Our department has an illustrious history of excellence in physiology and neurophysiology. We continue our tradition by maintaining high standards of education, research and public service.
The research mission of the department is to advance our understanding of how the cells, tissues and organs of the body communicate and work together to maintain the body’s wellbeing and functional capacities during development, adulthood and aging. The philosophy of our department is that human diseases are complex and progress in medicine is impossible without integrative consideration of the molecular and systemic mechanisms that underlie these states. This inter-disciplinary, “holistic” and, at the same time, mechanistic approach to health and disease is what makes our department unique.
We use state-of-the-art genetic, molecular, cellular, and systems levels physiological and biophysical techniques to study complex non-communicable human disorders. Our research programs focus on (i) the role of brain-immune-gut interplay and neuron-glia communication in neuropsychiatric disorders; (ii) the interactions between multiple organs, including kidney-heart interplay, to understand the pathogenic mechanisms of multiorgan failures; (iii) the pathophysiology of neurodevelopmental and neurodegenerative disorders using human-derived induced pluripotent stem cells and animal models, and (iv) the biophysics of ion channels.
Our faculty actively participate in several interdisciplinary centers. The diversity of expertise and the collegial atmosphere have helped our faculty secure independent research funding. Our laboratories have been supported by the grants from the National Institutes of Health, Howard Hughes Medical Institute and Keck Foundation. Recently, grant funding of our department has ranked the second high in the country among comparable departments by the Association of Chairs of Departments of Physiology. Research in the department has been published in leading scientific journals and attracted wide public attentions.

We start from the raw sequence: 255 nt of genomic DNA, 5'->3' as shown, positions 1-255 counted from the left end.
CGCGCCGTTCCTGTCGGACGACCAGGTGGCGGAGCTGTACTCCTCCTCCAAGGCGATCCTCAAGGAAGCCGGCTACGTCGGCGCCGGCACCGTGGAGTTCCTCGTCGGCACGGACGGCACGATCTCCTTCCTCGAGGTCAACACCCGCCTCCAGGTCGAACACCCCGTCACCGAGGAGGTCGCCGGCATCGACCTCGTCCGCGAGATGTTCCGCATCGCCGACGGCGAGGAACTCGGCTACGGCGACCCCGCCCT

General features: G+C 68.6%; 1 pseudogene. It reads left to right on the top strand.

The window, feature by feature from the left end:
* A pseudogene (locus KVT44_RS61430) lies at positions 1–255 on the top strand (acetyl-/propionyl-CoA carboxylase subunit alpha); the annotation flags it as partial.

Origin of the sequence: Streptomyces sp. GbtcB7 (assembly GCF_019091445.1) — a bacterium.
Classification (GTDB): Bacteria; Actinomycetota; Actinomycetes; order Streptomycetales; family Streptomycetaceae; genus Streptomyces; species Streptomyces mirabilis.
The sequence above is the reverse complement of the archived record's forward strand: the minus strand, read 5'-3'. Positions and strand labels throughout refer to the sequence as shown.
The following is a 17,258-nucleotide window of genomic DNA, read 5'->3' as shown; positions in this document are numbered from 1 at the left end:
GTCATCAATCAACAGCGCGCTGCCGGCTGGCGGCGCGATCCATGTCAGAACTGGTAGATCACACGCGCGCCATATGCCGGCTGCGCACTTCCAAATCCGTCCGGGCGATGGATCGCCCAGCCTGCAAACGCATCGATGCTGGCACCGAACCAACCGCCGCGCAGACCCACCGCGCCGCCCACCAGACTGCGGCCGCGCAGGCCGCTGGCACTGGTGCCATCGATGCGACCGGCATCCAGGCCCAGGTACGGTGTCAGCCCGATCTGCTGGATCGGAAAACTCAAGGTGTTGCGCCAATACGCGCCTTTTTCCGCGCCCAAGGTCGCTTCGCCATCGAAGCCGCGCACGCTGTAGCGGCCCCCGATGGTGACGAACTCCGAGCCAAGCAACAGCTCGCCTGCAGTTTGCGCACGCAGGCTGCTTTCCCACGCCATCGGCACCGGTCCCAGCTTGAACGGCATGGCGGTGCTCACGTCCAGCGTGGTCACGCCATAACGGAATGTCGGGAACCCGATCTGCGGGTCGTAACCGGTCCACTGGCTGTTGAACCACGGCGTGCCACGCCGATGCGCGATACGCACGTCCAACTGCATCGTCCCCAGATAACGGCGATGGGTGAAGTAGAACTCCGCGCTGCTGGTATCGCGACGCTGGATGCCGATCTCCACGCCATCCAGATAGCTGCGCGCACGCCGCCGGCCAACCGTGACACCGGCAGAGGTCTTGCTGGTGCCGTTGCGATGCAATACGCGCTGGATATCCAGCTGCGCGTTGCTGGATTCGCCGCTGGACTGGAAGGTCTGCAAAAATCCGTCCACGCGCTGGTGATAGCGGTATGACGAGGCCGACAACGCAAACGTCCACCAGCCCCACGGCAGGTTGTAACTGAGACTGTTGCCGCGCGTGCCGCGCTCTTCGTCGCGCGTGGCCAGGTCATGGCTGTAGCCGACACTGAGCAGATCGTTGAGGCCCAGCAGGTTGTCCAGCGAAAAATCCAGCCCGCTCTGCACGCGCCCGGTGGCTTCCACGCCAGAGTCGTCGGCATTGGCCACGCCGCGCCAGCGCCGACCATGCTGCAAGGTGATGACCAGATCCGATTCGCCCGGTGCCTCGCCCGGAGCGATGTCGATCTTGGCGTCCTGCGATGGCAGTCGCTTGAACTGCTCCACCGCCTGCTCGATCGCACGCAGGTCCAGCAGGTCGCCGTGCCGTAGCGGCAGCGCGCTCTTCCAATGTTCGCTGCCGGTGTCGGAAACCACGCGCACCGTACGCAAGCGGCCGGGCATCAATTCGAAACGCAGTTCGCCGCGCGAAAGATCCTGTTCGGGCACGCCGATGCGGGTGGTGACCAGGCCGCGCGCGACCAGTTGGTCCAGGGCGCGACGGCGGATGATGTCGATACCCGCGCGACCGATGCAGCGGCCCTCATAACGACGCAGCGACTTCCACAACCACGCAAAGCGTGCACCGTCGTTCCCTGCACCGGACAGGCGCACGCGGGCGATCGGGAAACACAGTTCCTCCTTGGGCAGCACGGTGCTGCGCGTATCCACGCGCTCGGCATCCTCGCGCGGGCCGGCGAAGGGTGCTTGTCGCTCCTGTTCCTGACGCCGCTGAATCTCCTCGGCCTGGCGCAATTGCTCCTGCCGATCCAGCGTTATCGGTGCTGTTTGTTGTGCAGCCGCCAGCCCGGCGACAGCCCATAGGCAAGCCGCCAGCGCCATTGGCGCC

We offer extensive educational programs in molecular and cellular neurobiology, systems physiology, neurophysiology and biophysics at the undergraduate, graduate, and postdoctoral levels. The faculty of the department offer training towards a master's or PhD degree in physiology, biophysics and neuroscience. Postdoctoral and medical student research opportunities are available in many laboratories. Many past trainees of the department have become leaders in their fields.
The Department of Physiology and Biophysics is committed to promoting an open and welcoming environment where the value of diversity amongst its members is recognized as imperative for continued academic excellence. We aim to create an inclusive community of students, faculty, and staff that embraces, but is not limited to, diversity in race, ethnicity, nationality or place of origin, gender, sexual orientation, gender identity, age, religion, language, abilities/disabilities, socioeconomic status, and veteran status. We will continue to make every effort in maintaining a supportive milieu in which differences are encouraged and respected.